Thursday, August 6, 2009
Farewell to Venice
Titian's Danaë: the orgasm as blessing.
I confess it was with a heavy heart that I made a final pilgrimage to Titian Tintoretto Veronese: Rivals in Renaissance Venice at the MFA last night. And indeed, my partner had to almost pull me bodily out of the gallery to get me to leave. I'm off to Scotland tonight, and so yesterday was my last chance to revisit the show (you still have a few opportunities, however, as it closes August 16), and so the pleasure I've gotten from these images was undercut by the melancholy realization that I will never see most of them again in my life.
If you're like me (and I know you're not), great pictures like Titian's Flora, at left, seem to you like both performances and talismans: you know you have to see them "live" to truly experience them, and yet they exist continuously somewhere, like beacons, or perhaps even charms, forever sending out their humanizing signals. After a lifetime of travel, you know where your favorites are in the major cities, and it's hard, if you're nearby, not to just duck in for a moment and make contact, however briefly. (This is why the popularity of tourist meccas like the new MOMA are such a disaster for people like me - this kind of drop-in communion has become almost impossible.)
Thus I won't feel the way I've felt at the MFA the last few months until I'm in Paris again, or Venice - although, actually, I'd also have to be in Rotterdam, Madrid, Naples and a dozen other cities, because the show cast such a wide international net. So, no, I will never feel this way again - I'll never see anything quite like the central, scarlet-draped room in this show, which faced off Titian's Danaë (above), Venus and Adonis, and Venus with a Mirror with Tintoretto's Susannah and the Elders. The only exhibition I've ever seen which equaled this experience was the famous Vermeer show in D.C. back in the 90's - where The Lacemaker, Girl with a Pearl Earring, and Girl with a Red Hat all eyed each other from opposing walls.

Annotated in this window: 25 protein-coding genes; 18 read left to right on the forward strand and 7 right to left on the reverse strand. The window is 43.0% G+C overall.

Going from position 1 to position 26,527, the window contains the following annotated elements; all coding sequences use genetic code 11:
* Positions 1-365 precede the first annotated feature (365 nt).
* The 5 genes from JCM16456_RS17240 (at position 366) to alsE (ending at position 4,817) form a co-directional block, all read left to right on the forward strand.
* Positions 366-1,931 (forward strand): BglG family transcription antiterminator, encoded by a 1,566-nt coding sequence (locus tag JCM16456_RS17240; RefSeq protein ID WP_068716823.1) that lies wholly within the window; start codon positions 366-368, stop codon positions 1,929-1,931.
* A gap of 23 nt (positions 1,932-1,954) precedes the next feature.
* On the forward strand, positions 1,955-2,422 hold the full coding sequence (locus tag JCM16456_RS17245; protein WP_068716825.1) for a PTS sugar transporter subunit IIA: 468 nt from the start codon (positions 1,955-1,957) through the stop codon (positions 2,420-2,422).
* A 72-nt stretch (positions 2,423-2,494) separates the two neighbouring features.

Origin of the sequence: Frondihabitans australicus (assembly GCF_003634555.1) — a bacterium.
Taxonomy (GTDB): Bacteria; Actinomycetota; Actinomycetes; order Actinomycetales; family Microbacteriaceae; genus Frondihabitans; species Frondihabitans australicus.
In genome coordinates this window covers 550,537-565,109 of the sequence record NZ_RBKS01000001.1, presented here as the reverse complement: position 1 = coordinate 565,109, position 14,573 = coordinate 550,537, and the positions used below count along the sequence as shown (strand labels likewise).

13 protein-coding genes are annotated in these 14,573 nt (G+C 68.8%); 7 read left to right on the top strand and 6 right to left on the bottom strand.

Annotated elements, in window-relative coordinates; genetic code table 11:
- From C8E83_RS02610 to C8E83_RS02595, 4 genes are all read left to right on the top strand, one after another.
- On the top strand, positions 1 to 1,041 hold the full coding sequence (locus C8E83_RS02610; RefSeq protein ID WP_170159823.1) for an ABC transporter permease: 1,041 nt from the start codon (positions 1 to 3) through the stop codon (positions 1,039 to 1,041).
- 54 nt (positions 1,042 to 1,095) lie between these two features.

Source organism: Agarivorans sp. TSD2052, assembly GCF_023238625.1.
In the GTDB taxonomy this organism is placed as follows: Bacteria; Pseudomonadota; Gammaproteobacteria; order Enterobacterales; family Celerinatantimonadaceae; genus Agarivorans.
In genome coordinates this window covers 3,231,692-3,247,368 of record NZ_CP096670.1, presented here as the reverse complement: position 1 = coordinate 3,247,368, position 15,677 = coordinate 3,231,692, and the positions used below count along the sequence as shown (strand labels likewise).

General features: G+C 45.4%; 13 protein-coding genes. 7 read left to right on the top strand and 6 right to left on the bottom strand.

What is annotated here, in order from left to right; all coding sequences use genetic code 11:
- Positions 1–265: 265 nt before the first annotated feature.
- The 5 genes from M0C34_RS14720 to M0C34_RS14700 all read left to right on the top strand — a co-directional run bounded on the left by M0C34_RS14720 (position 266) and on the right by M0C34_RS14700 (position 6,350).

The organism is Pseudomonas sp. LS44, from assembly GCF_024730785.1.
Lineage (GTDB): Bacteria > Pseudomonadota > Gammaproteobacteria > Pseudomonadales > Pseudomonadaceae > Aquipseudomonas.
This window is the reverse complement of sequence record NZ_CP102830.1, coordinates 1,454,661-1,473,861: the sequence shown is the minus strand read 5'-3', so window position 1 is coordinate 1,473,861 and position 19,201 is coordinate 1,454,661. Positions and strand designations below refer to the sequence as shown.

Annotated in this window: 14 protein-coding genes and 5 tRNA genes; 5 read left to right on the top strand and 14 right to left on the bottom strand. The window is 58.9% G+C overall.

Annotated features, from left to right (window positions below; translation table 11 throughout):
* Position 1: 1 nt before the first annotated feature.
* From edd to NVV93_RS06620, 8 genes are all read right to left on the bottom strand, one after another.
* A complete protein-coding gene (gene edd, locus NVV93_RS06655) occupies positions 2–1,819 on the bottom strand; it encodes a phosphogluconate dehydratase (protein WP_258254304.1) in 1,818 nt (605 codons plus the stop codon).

Titian's Madonna and Child with St. Catherine and a Rabbit.
Yesterday's melancholy was at least somewhat alleviated by my finally getting a chance to hear curator Frederick Ilchmann, the exhibit's true begetter, discuss his triumph. Mr. Ilchmann proved insightful and brilliantly articulate, and was justifiably, yet charmingly, proud of the many coups he'd pulled off in his installation (that orgasmic "red room" was just one of many gambits). Ilchmann was coy about how, exactly, he'd managed to pull off the greatest Old Master show in our city's history - although it was clear that for years he'd been compiling a "little list" in his head of the secondary Titians and Tintorettos in Venice (and elsewhere) that he might someday be able to borrow - and then, when the MFA returned a group of antiquities of uncertain provenance to the Italian government, he made his move in an attempt to take advantage of the resulting good will. Eventually snagging the Louvre as a producing partner helped no end, of course (that's where one of my favorite Titians, the Giorgione-esque Madonna of the Rabbit, above, usually resides). But it was clear that this show, like all artistic triumphs, derived from an intersection of preparation, talent, and opportunity. And it was also clear someone should write Mr. Ilchmann a blank check for his next show immediately.
Of course any exhibit organized in the "Three Tenors" manner of Titian, Tintoretto, Veronese is open to the criticism that its format limits our exposure to the full range of each artist. I suppose that's true, but who cares? Since we hardly ever see works of this quality by these artists (okay, there's one at this level in the Gardner), the criticism is essentially moot. Yet it's worth pointing out that the show simply could not evoke Veronese's true monumentality (you have to go to Italy for that), and could only give a partial sense of Tintoretto's truly bizarre range. (Although works like St. Louis, St. George, and the Princess, above right, with its dead ringer for Tintoretto revealing a beauty astride a very phallic dragon - while gazing at her own reflection in the artist's armor - gives you some idea of his sexual-mystical turmoil.)
Then again, maybe the early self-portrait at left could have given you another hint - the sense of raw sexuality, the woundedness, the sheer intelligence, it's all there in those louring, red-rimmed eyes. Seeing all that drain away in the show's final image, a second Tintoretto self-portrait (below right) done after the deaths of his rivals, was Ilchmann's most poignant gambit. All exhibitions are a kind of journey through an artist's life, but few give that impression as forcefully as Titian Tintoretto Veronese does. And that sense of mortality is hard to come by in today's art world, I think - perhaps because only age can understand it. Which is one reason why contemporary artists seem so superficial compared to the Old Masters.